Ed Caffrey: Montana Knifemaker (Extended Free Preview)

This is an extended free preview of James Takenaka’s article from the May 2022 issue of KNIFE Magazine. Premium Online Members can read the whole thing here. Not an Online Premium Member? It is just $19.99/yr, or just $9.97/yr for existing print subscribers. Click here to sign up today.

Ed Caffrey: The Montana Bladesmith
By James Takenaka

Ed Caffrey was the first master bladesmith I ever met. Years ago, when I first had the pleasure of watching him at work, it was not in his shop in Great Falls, Montana, but on an acreage just outside the small town of Tilley in Alberta, Canada. Ed is a friend of Canadian knifemaker Jim Clow who invited him up to a summer hammer-in he used to host in June.
It wasn’t until I arrived at the hammer-in that someone told me Ed Caffrey was demonstrating how he made damascus. I was shocked! I had no idea Ed was going to be there. To say I was somewhat in awe of Ed Caffrey is an understatement. I had long been an admirer of Ed’s knives and in particular, those that sported his stunning handcrafted damascus blades. I would often hop onto his website just to admire the new creations he would post.
I pushed through the crowd of knifemakers and sure enough, Ed was drawing out a yellow-hot billet of 15N20 and 1084. I watched mesmerized with the rest of the knifemakers as he moved back and forth between a forge and a hydraulic press. Anyone familiar with Ed Caffrey’s work knows that he is a virtuoso when it comes to creating damascus. At the time I was too intimidated to introduce myself, so I was delightfully surprised when he walked up to me, stuck out his hand, and said, “Hi! I’m Ed.”
And that was how I first met Ed Caffrey, the Montana Bladesmith. It wasn’t long before I was peppering him with questions about his knives, his damascus, and his background as a knifemaker. He graciously indulged me with all my novice questions and made sure to make eye contact with me during several of his demonstrations.
That was back in 2011.

Ed Caffrey made several trips up to Canada to be a part of those hammer-ins, demonstrating techniques and mentoring us novice makers with a gentle patience. During one of those hammer-ins he gifted me an exquisite damascus pen he had made. It’s not a knife, but it’s a treasured Caffrey keepsake that I pull out and show off whenever I can ambush one of my friends.
Recently, I had the opportunity to reconnect with Ed Caffrey and he graciously allowed me to delve into his past. “I was born on March 15, 1963 and grew up a farm kid in Corydon, Indiana. We had about five hundred acres which was a really big farm back there. I found out when I moved out to Montana, that was pretty much a garden plot out here.”
He recalls that as a young boy he and his best friend were putting up hay to make enough money to buy themselves knives. Eventually, with newly bought production knives, they went to work skinning a beaver. “I ended up having to sharpen that knife about four or five times before I got the job done.” It proved to be a little frustrating. That’s when Ed decided to try to fashion his own knife hoping to make the task a bit more efficient.
“I’m almost embarrassed to show this to you,” he says with a grin, holding up a wide-bladed knife for inspection. “It’s made from an old power hacksaw blade,” he says. The blade is thin, about seven inches long, and has a heavy-duty looking handle. “The scales are pieces of tire.” Again, the grin. But that crude home made knife did a better job than the factory made knife and Ed has kept it with him wherever he’s moved.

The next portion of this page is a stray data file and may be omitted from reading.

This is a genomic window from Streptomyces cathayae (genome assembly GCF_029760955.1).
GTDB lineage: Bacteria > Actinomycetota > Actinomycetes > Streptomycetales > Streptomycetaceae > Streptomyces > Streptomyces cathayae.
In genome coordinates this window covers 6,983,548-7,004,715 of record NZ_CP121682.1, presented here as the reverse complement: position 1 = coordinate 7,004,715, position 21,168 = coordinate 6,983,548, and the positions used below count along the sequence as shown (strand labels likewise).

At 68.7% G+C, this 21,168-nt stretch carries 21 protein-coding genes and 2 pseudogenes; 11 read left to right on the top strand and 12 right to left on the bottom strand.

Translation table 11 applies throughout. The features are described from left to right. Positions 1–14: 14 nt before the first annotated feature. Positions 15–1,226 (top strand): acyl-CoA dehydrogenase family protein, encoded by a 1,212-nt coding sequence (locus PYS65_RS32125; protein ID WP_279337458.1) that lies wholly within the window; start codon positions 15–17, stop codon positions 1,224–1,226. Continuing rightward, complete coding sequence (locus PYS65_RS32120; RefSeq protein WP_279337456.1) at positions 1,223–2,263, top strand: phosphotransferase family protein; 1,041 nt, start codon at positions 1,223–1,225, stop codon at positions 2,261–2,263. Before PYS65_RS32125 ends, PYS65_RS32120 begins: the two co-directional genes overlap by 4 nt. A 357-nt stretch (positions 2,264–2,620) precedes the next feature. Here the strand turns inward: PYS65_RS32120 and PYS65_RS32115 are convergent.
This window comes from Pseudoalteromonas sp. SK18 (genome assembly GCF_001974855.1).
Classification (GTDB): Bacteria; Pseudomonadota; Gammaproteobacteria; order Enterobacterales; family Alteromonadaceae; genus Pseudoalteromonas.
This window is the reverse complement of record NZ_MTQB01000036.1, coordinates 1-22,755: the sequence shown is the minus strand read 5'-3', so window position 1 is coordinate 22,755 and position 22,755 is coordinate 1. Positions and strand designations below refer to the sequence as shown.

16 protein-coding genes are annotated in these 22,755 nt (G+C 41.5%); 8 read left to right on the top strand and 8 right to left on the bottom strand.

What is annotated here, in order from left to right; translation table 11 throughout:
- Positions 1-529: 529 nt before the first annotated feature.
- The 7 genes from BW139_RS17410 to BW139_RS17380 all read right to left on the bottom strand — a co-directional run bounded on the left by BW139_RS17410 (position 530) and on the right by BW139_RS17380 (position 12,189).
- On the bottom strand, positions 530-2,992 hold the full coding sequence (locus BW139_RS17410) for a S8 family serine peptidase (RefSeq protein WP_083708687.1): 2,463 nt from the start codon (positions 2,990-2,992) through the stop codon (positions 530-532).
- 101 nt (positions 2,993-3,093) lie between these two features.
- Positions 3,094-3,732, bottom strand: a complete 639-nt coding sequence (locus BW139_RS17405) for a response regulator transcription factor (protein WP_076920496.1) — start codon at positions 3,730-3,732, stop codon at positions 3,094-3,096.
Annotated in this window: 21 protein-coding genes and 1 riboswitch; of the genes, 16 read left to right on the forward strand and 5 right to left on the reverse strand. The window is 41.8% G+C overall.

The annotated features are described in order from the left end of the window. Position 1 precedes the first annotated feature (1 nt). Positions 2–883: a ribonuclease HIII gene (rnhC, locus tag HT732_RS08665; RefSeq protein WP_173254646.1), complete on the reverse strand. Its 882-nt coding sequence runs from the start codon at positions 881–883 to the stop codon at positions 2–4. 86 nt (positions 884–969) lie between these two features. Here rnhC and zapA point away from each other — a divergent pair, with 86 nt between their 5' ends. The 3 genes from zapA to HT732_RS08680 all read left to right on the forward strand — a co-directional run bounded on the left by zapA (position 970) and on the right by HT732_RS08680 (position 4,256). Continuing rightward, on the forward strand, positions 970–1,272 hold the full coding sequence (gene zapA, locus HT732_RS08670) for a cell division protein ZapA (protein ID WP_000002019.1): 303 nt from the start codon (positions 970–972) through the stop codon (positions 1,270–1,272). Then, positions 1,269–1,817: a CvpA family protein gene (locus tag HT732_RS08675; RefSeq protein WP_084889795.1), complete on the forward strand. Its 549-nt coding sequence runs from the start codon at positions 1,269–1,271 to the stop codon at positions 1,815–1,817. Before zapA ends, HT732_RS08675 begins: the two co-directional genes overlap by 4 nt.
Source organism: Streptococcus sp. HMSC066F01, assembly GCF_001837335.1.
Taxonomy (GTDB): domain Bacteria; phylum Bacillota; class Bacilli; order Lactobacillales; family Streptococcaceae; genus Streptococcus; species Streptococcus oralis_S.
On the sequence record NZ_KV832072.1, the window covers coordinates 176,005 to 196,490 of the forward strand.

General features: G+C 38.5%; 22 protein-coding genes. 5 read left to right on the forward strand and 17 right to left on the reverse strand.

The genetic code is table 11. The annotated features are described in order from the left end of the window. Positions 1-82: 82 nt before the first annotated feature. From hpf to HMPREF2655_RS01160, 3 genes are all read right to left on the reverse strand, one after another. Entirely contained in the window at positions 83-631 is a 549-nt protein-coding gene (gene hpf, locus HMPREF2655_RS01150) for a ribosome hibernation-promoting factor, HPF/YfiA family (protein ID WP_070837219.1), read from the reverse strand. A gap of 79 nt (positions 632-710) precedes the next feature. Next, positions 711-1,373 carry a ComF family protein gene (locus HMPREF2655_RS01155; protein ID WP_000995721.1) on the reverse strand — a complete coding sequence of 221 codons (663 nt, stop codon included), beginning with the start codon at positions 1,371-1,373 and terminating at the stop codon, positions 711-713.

At eighteen Ed joined the United States Air Force and, at nineteen, he married his wife Cindy. He chuckles when he says, “I went into the military because I knew my family would be cared for if I was sick, lame or lazy.”

The last seven years of Ed’s military career were spent as a superintendent in a heavy equipment shop with a unit called Red Horse. He relates a time when he and his crew landed in Qatar and began a construction project in the desert. Where once there was only endless sand, after eighteen months, there was a fully functional runway and twenty-three buildings.
Caffrey remains politely aloof and reticent about the earlier years of his military life saying that that part is still considered classified. He does, however, reference Desert Storm as part of his adventures. Intriguing and mysterious, but I take the hint and don’t push further.
It was while he was in the military that Ed began making knives on a part-time basis. It was, occasionally, a painful learning curve. “I had several instances of going to the emergency room for staples and stitches,” he says. While he never really did any serious damage to himself, his commanding officer got fed up with the frequency of Ed’s visits to the emergency room. “The colonel who I worked for told me the next time I showed up for stitches he was going to give me a written order to cease knifemaking. And he could have done it, too.”
It wasn’t until Ed discovered the American Bladesmith Society and saw some of the knives produced by mastersmiths that a renewed inspiration took hold of him. “I got a brake drum from an old Ford pickup truck, welded some legs onto it, and stuck a piece of pipe in it with a pistol hair dryer. Then I made some charcoal out of old pallets from the local grocery store. That was my first forge. And my first shop was actually a picnic table in the back yard,” he laughs. Ah yes, humble beginnings on the road to greatness!
Earlier, he tried his hand at farrier work, but he found that shoeing horses didn’t really hold that much appeal. “But I liked the idea of hammering hot steel,” he says.
Ed formally joined the ABS in 1988. Six years later, in 1994, he earned his journeyman’s stamp and six years after that he was awarded his Mastersmith rating in 2000.

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Ed Caffrey: The Montana Bladesmith by James Takenaka